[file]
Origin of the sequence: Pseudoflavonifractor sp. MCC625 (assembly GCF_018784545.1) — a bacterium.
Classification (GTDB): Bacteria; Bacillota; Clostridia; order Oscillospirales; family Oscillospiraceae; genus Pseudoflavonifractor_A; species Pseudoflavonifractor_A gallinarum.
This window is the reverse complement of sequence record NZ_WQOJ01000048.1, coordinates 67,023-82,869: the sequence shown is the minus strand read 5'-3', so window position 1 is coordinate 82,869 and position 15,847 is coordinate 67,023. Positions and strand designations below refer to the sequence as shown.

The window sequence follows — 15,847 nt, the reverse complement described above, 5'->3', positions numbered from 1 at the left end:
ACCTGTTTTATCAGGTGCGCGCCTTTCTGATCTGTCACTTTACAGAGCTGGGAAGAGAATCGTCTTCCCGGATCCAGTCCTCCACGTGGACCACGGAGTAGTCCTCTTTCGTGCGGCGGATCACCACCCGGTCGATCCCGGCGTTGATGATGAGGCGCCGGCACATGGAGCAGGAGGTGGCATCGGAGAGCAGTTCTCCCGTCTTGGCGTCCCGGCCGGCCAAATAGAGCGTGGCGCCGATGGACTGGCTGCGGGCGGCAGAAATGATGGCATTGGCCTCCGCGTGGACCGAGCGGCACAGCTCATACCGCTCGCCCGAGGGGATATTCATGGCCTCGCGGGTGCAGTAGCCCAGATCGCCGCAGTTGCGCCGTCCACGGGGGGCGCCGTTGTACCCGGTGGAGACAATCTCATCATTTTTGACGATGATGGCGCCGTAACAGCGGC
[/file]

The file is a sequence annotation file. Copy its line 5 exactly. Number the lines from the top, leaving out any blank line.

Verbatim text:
ACCTGTTTTATCAGGTGCGCGCCTTTCTGATCTGTCACTTTACAGAGCTGGGAAGAGAATCGTCTTCCCGGATCCAGTCCTCCACGTGGACCACGGAGTAGTCCTCTTTCGTGCGGCGGATCACCACCCGGTCGATCCCGGCGTTGATGATGAGGCGCCGGCACATGGAGCAGGAGGTGGCATCGGAGAGCAGTTCTCCCGTCTTGGCGTCCCGGCCGGCCAAATAGAGCGTGGCGCCGATGGACTGGCTGCGGGCGGCAGAAATGATGGCATTGGCCTCCGCGTGGACCGAGCGGCACAGCTCATACCGCTCGCCCGAGGGGATATTCATGGCCTCGCGGGTGCAGTAGCCCAGATCGCCGCAGTTGCGCCGTCCACGGGGGGCGCCGTTGTACCCGGTGGAGACAATCTCATCATTTTTGACGATGATGGCGCCGTAACAGCGGC